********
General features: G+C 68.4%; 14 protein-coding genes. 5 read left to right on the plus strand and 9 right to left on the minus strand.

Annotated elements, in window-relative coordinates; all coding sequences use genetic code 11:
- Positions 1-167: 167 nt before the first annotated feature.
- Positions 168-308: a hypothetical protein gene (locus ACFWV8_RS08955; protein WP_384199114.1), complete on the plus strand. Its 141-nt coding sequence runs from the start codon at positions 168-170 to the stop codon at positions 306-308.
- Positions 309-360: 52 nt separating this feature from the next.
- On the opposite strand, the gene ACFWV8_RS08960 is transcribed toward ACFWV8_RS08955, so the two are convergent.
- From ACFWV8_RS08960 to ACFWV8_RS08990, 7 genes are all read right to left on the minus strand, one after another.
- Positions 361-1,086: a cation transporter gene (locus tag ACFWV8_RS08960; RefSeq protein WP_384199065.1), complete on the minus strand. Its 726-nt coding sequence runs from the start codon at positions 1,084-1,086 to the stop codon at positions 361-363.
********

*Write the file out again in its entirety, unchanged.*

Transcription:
General features: G+C 68.4%; 14 protein-coding genes. 5 read left to right on the plus strand and 9 right to left on the minus strand.

Annotated elements, in window-relative coordinates; all coding sequences use genetic code 11:
- Positions 1-167: 167 nt before the first annotated feature.
- Positions 168-308: a hypothetical protein gene (locus ACFWV8_RS08955; protein WP_384199114.1), complete on the plus strand. Its 141-nt coding sequence runs from the start codon at positions 168-170 to the stop codon at positions 306-308.
- Positions 309-360: 52 nt separating this feature from the next.
- On the opposite strand, the gene ACFWV8_RS08960 is transcribed toward ACFWV8_RS08955, so the two are convergent.
- From ACFWV8_RS08960 to ACFWV8_RS08990, 7 genes are all read right to left on the minus strand, one after another.
- Positions 361-1,086: a cation transporter gene (locus tag ACFWV8_RS08960; RefSeq protein WP_384199065.1), complete on the minus strand. Its 726-nt coding sequence runs from the start codon at positions 1,084-1,086 to the stop codon at positions 361-363.